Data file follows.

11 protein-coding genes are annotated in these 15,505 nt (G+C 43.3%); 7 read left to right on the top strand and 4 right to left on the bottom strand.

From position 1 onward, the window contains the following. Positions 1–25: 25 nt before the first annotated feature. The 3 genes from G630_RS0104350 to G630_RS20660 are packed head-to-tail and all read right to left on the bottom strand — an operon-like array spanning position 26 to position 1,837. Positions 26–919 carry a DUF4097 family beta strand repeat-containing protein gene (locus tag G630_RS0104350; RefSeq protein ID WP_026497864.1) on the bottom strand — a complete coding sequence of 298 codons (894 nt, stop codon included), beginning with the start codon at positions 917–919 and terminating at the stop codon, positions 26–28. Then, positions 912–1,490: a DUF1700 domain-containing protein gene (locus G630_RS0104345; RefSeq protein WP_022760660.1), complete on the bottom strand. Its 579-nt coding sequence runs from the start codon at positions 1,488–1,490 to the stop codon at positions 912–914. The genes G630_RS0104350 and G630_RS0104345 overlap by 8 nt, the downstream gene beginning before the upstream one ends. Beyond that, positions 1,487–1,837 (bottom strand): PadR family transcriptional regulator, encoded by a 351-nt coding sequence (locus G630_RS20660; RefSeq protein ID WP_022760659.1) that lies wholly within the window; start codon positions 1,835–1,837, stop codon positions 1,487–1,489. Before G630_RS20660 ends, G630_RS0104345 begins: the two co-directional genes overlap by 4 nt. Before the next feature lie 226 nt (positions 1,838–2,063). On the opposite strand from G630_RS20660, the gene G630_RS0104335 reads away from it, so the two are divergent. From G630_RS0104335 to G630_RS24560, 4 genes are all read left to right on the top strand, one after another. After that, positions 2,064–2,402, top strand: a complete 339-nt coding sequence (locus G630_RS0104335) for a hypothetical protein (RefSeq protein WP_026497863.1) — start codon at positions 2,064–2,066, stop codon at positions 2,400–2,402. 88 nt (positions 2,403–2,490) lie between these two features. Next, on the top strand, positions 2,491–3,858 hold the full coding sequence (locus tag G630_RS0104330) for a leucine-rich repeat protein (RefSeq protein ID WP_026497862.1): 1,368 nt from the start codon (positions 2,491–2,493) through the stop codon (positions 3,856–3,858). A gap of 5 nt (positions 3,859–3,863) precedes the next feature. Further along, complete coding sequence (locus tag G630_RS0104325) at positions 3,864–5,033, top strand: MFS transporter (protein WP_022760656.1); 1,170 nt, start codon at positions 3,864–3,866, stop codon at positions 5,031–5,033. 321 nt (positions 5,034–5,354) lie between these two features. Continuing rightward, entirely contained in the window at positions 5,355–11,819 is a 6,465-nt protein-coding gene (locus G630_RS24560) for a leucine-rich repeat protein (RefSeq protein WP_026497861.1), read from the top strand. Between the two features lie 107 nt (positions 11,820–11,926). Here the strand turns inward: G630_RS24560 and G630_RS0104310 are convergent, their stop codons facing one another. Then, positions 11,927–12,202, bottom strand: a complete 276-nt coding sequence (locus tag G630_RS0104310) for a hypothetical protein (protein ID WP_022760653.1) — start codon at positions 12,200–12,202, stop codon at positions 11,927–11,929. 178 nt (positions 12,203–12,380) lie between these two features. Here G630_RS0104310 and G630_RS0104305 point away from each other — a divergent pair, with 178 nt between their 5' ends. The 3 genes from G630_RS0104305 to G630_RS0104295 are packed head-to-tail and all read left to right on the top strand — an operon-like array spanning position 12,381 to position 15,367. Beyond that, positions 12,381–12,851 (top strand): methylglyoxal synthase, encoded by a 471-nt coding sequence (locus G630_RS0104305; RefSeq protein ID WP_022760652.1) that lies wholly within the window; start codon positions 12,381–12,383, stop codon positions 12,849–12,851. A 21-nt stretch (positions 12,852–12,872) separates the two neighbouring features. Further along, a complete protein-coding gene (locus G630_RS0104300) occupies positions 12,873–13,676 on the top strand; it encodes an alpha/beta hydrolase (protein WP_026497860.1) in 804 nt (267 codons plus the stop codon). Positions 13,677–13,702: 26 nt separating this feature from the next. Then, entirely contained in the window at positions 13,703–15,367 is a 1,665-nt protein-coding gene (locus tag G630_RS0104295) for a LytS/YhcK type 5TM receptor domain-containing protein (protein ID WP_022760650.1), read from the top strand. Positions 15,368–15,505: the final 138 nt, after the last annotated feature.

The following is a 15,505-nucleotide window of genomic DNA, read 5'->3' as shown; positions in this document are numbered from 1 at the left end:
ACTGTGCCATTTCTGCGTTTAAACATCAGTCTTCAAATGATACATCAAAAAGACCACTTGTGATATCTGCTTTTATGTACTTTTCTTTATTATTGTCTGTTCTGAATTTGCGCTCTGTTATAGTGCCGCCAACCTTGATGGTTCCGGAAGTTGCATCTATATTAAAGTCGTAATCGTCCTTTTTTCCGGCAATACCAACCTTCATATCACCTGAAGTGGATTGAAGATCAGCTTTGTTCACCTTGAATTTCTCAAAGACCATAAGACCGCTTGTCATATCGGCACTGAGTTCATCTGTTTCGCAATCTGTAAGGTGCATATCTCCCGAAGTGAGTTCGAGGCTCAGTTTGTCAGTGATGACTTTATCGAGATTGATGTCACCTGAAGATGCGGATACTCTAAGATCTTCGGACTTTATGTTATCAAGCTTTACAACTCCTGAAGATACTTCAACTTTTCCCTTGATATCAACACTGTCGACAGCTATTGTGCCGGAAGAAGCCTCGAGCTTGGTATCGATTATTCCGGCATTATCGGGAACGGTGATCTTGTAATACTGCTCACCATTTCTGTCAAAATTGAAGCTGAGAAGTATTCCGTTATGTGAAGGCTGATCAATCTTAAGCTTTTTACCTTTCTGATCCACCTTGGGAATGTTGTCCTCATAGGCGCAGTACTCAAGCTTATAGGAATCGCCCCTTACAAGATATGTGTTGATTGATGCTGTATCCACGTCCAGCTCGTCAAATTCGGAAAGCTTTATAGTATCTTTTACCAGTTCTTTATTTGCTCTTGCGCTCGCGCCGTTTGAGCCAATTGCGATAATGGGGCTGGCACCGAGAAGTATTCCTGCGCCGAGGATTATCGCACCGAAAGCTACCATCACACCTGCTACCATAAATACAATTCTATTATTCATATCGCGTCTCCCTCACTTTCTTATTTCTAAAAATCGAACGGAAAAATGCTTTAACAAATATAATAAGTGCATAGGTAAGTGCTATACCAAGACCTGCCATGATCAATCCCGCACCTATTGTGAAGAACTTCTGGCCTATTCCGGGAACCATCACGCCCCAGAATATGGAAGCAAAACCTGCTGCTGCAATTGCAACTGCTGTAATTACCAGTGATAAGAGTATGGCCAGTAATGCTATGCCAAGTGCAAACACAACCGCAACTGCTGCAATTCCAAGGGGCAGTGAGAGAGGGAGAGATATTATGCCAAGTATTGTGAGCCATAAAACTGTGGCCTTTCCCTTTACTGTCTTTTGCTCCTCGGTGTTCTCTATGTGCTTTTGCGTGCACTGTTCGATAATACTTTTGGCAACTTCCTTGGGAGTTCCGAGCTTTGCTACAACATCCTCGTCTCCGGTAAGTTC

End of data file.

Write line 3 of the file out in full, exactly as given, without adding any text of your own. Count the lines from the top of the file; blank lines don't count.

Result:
The following is a 15,505-nucleotide window of genomic DNA, read 5'->3' as shown; positions in this document are numbered from 1 at the left end: